Randy Moss retires: sullen, spectacular, and forever one of a kind
Randy Moss brought a unique mix of speed, athleticism, and receiving skill to the NFL. When he was at his best, no one in the NFL could match – much less cover – Randy Moss.
There was a time at the height of Randy Moss's mostly glorious career, that any pass lofted high enough in his direction would almost inevitably come down in those two hands softer than Corinthian leather.
On Monday, it seems, no new contract was lofted high enough for Moss to consider coming back for a 14th National Football League season.
Moss has decided to retire, his agent confirmed Monday.
His career was part meteoric star, part World Wresting Federation villain – the eclectic mix of a once-in-a-generation talent attenuated by repeated helpings of surliness in his public (and sometimes onfield) persona.
He was a linchpin of arguably the greatest offenses in pro football history: the 1998 Minnesota Vikings and the 2007 New England Patriots – No. 2 and No. 1, respectively, in NFL history for points scored in a season.
And yet he was also the man who, as a Viking in 2005, walked off the field before a game against the Washington Redskins was finished. The receiver who sometimes appeared to run his routes with such nonchalance that he lacked only a Big Gulp, a bag of chips, and a Barcalounger.
What is indisputable is that, when he was motivated, he was a receiver who, for all intents and purposes, could not be covered.
A two-time West Virginia high school player of the year in basketball, Moss combined the speed of a sprinter with the height and leap of a basketball player and the sure hands of a Hall of Fame receiver. The result was a player for whom no ball could be thrown too far.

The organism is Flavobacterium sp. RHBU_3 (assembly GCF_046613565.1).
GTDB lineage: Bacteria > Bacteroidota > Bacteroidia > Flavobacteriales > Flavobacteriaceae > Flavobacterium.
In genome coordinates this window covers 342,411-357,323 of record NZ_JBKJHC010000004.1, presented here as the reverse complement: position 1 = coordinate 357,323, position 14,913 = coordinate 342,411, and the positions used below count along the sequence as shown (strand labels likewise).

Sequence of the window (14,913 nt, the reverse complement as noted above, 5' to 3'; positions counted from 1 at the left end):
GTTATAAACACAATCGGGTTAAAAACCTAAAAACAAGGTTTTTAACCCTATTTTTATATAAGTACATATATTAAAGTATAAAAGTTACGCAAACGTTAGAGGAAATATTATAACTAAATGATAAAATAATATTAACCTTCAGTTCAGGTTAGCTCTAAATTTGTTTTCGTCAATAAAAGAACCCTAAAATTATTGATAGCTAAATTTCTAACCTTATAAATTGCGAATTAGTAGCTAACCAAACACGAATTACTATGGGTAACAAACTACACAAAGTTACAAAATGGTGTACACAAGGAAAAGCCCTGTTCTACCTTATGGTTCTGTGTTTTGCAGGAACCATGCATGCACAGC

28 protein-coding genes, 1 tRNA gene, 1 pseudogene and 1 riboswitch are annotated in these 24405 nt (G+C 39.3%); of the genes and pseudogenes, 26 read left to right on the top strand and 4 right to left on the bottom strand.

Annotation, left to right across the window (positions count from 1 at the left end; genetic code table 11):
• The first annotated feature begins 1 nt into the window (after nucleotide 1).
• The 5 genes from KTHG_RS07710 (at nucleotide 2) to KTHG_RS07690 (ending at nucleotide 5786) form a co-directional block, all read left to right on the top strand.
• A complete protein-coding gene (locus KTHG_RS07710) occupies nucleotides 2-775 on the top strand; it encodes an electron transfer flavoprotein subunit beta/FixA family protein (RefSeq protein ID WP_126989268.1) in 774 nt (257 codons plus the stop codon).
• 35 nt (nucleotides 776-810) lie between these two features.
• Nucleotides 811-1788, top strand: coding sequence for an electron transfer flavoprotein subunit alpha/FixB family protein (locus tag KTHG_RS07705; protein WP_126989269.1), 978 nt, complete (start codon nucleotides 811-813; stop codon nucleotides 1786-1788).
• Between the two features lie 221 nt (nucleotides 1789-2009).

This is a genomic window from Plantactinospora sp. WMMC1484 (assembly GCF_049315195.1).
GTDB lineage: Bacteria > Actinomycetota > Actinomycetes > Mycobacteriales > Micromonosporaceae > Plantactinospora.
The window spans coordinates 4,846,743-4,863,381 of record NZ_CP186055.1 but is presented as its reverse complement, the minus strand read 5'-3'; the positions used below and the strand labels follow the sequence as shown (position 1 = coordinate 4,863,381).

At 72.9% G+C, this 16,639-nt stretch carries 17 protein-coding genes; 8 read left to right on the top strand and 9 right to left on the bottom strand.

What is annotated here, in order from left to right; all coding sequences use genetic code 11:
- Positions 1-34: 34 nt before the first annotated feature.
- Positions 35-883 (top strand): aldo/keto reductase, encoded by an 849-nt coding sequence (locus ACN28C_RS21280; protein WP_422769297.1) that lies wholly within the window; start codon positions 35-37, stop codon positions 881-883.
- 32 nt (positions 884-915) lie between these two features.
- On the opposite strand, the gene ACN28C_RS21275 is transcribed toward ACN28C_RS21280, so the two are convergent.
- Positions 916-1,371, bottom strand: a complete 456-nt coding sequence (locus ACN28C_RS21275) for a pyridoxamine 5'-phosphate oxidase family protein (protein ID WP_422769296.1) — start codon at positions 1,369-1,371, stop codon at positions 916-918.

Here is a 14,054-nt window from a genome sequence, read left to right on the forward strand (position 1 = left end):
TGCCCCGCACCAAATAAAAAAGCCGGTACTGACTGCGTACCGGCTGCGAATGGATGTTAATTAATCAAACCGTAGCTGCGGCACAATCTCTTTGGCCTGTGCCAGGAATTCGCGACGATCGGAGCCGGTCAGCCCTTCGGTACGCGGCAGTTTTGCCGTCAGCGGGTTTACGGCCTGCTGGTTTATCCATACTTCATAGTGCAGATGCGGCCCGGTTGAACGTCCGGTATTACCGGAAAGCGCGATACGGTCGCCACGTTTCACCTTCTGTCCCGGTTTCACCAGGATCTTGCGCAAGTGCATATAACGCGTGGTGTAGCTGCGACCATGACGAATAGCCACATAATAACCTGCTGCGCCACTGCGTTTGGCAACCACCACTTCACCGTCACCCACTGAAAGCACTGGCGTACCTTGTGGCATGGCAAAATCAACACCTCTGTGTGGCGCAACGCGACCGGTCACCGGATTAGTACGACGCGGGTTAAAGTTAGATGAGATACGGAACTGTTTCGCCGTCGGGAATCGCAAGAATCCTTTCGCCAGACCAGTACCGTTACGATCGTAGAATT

In 2007, when Moss set the record for touchdown receptions in a season (23), Patriots quarterback Tom Brady might as well have walked into the huddle of a backyard barbecue football game, winked at Moss, and said "go deep." The complex geometry of pro-ffotball defenses were solved by Moss's sheer athleticism – leaving hapless defenders scrabbling at his elbows.
By the beginning of last season, however, his career was clearly in marked decline. He was cast off by the Patriots after appearing unsettled in preseason.
He sought to resurrect his career back in Minnesota, but succeeded only in getting himself unceremoniously cut when he criticized the Vikings coaching staff in post-game comments. The season ended with eight undistinguished games with the Tennessee Titans.
He finished his career with 954 receptions, 14,858 yards, and 153 touchdowns – good for eighth, fifth, and second on the NFL all-time list.
He is a virtual lock for the Hall of Fame.